Hiking socks may seem unimportant in the grand scheme of your outdoor kit list. But considering your feet are doing the lion’s share of the work on the trail, it’s only right you give them the TLC they deserve with the right size hiking sock. Here, we’ll guide you through the factors to consider when selecting a sock to suit any adventure.
Main image credit: PNW Productions
How to choose the right size hiking socks
There are four main areas of concern when choosing the right size hiking sock, alongside choosing the specific style of sock.
Some fabrics have less give. While wool and merino wool are popular materials for hiking socks due to natural sweat-wicking and odour control qualities, they don’t always offer a lot of stretch. Many brands – such as Darn Tough – now offer their own blends of wool and synthetic materials such as lycra or elastane, which give a bit more stretch and will help the sock fit and mould to your foot.
You can learn more about the best materials for hiking socks from our content editor, Will Renwick, who has also pondered the question of whether merino wool hiking socks are really worth the investment so you don’t have to.
There are four primary sock lengths – or heights, if you prefer – and each is designed for a different outdoor purpose.
These short socks are sometimes called no-shows because they aren’t long enough to peep above the cut of most hiking boots. They are ideal for warm weather conditions when you’re wearing a light trail runner or low-cut shoe and shouldn’t be worn with boots as they give no protection around the ankle or calf from rubbing.
No prizes for guessing here. Ankle socks hit just above your ankle bone and are ideal for warm, dry days when the terrain still requires you to wear protective mid-cut shoes or boots.
A happy medium for colder seasons, these should generally hit just below the middle of your calf. They are the most popular hiking sock choice for three-season use as they offer extra protection and cushioning from rubbing if your boots have a high cuff. Depending on the materials, they can be relatively lightweight and breathable while offering warmth for the lower part of your shins.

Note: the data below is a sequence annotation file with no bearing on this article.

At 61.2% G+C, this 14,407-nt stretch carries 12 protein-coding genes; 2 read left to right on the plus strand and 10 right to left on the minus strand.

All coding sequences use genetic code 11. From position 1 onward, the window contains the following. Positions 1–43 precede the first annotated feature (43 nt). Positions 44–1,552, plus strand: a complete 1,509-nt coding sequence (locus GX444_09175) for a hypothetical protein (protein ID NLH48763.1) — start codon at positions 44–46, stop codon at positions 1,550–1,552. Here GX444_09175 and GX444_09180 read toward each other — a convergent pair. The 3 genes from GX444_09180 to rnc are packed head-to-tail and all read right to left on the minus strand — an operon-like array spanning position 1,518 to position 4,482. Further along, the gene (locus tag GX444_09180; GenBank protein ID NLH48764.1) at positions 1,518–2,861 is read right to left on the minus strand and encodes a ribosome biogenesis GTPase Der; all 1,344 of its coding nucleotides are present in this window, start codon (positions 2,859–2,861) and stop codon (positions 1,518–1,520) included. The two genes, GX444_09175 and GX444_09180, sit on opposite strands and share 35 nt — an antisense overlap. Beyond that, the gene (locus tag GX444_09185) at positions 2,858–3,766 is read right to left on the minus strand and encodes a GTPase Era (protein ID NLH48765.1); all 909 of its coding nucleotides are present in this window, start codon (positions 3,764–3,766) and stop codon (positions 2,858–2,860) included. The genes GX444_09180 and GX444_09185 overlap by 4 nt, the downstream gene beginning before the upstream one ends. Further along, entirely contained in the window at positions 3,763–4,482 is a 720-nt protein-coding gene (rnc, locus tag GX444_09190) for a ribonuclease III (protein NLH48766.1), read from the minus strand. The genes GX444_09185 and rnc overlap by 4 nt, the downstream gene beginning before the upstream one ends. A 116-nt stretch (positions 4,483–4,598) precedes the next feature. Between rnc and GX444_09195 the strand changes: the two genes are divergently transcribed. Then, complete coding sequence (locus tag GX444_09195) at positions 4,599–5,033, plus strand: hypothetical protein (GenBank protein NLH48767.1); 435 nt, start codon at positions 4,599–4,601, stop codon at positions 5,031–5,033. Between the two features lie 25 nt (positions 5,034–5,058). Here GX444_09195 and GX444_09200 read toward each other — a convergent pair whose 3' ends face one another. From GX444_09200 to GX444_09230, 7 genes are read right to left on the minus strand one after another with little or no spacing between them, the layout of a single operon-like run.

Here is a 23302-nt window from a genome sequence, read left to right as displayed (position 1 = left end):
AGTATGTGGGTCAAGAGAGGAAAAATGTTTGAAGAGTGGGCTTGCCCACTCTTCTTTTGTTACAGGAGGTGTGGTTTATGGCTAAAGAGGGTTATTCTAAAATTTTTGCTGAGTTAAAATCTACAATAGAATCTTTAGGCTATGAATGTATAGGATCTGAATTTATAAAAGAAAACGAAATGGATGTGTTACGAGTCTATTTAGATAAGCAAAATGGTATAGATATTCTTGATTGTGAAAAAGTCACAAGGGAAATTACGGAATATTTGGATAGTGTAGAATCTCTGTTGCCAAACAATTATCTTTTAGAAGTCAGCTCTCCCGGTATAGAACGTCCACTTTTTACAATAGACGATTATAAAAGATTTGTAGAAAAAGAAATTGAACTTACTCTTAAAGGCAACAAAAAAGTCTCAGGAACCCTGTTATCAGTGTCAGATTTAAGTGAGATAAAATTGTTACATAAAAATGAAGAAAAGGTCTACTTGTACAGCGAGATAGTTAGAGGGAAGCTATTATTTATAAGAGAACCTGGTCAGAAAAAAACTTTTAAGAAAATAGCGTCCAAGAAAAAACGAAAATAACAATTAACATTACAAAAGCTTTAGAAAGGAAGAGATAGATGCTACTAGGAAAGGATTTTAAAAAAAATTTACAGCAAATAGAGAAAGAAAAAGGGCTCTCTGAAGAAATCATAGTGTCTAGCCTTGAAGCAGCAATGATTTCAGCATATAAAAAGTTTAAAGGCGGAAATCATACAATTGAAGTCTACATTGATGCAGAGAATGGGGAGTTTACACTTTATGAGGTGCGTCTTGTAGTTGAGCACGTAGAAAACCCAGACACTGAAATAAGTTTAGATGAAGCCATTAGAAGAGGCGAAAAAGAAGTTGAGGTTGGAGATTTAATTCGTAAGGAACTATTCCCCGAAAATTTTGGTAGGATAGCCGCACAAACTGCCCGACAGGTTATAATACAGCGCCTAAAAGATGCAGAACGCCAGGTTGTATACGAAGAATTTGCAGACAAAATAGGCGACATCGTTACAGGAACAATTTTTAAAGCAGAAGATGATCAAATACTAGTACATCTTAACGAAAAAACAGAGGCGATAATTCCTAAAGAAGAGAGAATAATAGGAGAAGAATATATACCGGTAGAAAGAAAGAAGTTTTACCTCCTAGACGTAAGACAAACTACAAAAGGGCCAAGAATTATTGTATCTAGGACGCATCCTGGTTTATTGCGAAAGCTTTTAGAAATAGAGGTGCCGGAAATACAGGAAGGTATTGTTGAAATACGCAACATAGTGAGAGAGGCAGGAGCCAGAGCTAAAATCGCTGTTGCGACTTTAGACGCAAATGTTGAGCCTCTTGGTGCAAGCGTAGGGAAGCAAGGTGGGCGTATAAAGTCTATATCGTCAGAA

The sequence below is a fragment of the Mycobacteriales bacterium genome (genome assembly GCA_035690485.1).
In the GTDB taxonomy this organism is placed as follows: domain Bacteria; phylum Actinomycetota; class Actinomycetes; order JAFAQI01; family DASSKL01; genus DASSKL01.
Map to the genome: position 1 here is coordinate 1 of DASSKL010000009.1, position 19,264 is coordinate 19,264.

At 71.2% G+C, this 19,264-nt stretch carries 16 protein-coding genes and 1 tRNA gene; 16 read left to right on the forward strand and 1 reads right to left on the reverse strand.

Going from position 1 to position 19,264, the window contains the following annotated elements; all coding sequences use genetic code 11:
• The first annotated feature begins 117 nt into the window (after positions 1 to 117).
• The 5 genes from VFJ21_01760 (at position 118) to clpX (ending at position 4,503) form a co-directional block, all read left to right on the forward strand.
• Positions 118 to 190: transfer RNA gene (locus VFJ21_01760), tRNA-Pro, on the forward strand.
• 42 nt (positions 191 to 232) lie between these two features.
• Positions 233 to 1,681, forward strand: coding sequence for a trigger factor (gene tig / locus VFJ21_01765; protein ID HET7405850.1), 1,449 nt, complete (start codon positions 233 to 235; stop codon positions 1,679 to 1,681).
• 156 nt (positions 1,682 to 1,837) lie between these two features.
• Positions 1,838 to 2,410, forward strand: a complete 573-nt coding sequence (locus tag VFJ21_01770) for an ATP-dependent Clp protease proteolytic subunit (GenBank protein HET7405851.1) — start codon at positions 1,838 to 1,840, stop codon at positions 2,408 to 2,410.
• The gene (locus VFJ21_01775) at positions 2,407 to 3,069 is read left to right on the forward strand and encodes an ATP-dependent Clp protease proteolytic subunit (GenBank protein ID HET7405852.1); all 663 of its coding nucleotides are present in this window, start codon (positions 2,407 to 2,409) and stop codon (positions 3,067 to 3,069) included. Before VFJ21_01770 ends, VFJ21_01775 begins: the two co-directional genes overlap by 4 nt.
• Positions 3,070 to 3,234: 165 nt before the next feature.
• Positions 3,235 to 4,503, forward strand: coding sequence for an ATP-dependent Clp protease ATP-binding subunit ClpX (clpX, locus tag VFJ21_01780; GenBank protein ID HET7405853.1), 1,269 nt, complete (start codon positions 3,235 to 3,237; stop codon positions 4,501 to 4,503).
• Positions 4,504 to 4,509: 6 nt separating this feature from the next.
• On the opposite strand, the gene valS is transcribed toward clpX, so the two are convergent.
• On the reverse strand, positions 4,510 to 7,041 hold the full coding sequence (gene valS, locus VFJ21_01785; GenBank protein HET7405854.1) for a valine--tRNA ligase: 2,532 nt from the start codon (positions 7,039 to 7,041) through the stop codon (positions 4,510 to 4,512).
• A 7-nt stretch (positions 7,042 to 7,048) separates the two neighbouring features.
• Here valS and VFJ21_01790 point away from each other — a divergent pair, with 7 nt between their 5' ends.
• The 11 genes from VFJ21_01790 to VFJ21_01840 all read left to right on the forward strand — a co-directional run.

Ideal for mountaineering in cold climes, knee-length socks will protect you from rubbing when wearing tall mountaineering boots and will also keep your lower leg warmer in knee-deep snow and cold weather conditions.
Cushioning is vital in hiking socks – it’s one of the reasons we don’t recommend hiking in your everyday wear socks. They just don’t cut the cushioning mustard.
Ideally, cushioning will be focussed on hot spots for rubbing such as your ankle, heel, and ball of your foot. As everyone’s feet are different, the cushioning to warmth ratio you choose should suit your body and how it reacts to the specific activity you’ll be doing. For example, you’ll likely want to avoid heavy cushioning which will increase heat insulation if you’re running in warm weather as this will increase perspiration and cause dampness and discomfort.
Cushioning is also important when choosing the right size hiking sock. You should ensure your hiking boots have enough wiggle room to account for thicker socks with heavy cushioning as well as the natural swelling of your feet over the course of hours on the trail.
Finding the right size hiking socks for you
Last but by no means least, you’ll need to consider your usual shoe and sock size when finding the right fit for you. Some outdoor shops such as Cotswold Outdoor offers an in-store measuring service and there are fitting services offered by specialists such as Whalley Warm & Dry if you are unsure. But a good rule of thumb – or toe – is to stick to the sizing you’d wear everyday.
Most socks, especially those with stretch, are only sold in size categories encompassing a few different shoe sizes. For example, the Lorpen T3 Light Hiker Eco Socks come in women’s and men’s sizes ranging from small to extra large covering UK sizes 3 to 15 (or European sizes of 35 to 50). A lot of brands, such as Smartwool, split sizes across two to three shoe sizes.
You’ll need to consult the relevant size guide and guidelines for the sock in question to see whether they run true to size or whether you’ll need to size up or down. If you’re looking for compression socks, you’ll also need to have your calf measurements to hand.